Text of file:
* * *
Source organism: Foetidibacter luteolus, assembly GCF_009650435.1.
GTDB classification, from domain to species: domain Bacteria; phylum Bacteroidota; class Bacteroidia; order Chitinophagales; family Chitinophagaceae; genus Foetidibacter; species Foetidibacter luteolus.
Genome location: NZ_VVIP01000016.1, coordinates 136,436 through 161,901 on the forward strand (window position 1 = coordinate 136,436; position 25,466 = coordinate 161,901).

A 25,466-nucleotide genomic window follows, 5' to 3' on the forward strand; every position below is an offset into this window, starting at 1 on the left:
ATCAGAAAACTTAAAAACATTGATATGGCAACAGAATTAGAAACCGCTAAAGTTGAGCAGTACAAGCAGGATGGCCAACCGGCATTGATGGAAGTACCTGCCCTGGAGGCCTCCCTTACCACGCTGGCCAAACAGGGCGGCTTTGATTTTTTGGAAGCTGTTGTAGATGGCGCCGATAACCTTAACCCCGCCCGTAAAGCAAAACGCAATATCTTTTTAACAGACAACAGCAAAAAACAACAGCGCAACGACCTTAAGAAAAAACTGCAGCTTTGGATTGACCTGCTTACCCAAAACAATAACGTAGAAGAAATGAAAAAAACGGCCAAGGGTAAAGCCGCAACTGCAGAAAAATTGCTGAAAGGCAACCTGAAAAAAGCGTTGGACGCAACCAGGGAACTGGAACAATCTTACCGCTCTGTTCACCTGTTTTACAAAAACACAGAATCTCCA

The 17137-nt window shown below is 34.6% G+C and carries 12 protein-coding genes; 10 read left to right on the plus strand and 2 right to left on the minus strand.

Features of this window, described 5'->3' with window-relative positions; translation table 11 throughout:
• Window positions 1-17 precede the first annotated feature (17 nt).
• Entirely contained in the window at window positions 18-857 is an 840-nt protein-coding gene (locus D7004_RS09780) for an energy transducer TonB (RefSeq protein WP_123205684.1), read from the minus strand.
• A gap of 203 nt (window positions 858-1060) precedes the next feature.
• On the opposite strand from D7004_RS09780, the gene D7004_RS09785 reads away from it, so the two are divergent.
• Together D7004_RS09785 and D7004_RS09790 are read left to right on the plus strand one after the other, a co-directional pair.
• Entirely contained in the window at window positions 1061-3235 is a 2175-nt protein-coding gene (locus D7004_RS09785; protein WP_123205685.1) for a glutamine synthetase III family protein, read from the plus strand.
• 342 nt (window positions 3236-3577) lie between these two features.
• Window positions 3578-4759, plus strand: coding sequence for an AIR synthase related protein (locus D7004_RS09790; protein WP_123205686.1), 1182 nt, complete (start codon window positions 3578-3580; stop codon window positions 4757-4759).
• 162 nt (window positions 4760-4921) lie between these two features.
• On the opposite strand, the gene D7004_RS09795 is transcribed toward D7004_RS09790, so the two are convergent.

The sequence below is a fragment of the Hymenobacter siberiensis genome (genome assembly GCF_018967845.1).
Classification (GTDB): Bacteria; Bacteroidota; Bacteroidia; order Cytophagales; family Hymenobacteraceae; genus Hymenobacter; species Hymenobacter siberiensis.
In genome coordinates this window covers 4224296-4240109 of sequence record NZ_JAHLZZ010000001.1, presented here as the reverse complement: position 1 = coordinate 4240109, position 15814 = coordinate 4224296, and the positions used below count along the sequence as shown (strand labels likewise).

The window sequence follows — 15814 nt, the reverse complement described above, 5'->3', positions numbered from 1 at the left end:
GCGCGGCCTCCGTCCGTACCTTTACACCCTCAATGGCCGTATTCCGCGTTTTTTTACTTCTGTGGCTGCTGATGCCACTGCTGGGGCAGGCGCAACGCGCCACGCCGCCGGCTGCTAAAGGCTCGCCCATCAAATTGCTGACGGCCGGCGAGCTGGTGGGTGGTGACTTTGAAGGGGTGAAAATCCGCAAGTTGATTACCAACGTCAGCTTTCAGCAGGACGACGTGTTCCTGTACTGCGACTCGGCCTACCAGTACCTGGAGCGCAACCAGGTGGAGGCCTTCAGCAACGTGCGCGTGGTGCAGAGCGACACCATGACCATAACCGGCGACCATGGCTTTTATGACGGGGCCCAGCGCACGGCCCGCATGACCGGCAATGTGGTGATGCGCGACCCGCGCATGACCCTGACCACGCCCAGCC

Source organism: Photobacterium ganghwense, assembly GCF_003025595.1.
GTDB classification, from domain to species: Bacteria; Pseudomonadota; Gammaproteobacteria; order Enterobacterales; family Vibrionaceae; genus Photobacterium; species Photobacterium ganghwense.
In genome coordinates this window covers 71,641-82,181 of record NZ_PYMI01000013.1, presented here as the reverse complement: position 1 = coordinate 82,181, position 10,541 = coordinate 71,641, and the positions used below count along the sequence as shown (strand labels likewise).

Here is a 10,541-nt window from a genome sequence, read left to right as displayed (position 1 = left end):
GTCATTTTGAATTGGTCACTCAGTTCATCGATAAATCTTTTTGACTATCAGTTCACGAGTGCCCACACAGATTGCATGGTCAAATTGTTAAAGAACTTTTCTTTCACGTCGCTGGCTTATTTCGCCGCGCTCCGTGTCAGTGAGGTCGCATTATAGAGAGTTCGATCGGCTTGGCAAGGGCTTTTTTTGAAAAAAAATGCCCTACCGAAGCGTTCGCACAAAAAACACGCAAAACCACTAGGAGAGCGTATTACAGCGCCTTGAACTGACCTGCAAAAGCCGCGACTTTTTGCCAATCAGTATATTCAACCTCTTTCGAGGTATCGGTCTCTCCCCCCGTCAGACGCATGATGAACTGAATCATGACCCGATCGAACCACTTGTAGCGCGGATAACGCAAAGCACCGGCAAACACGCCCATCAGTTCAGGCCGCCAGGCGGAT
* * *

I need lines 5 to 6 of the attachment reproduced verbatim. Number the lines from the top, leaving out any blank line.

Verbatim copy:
ATCAGAAAACTTAAAAACATTGATATGGCAACAGAATTAGAAACCGCTAAAGTTGAGCAGTACAAGCAGGATGGCCAACCGGCATTGATGGAAGTACCTGCCCTGGAGGCCTCCCTTACCACGCTGGCCAAACAGGGCGGCTTTGATTTTTTGGAAGCTGTTGTAGATGGCGCCGATAACCTTAACCCCGCCCGTAAAGCAAAACGCAATATCTTTTTAACAGACAACAGCAAAAAACAACAGCGCAACGACCTTAAGAAAAAACTGCAGCTTTGGATTGACCTGCTTACCCAAAACAATAACGTAGAAGAAATGAAAAAAACGGCCAAGGGTAAAGCCGCAACTGCAGAAAAATTGCTGAAAGGCAACCTGAAAAAAGCGTTGGACGCAACCAGGGAACTGGAACAATCTTACCGCTCTGTTCACCTGTTTTACAAAAACACAGAATCTCCA

The 17137-nt window shown below is 34.6% G+C and carries 12 protein-coding genes; 10 read left to right on the plus strand and 2 right to left on the minus strand.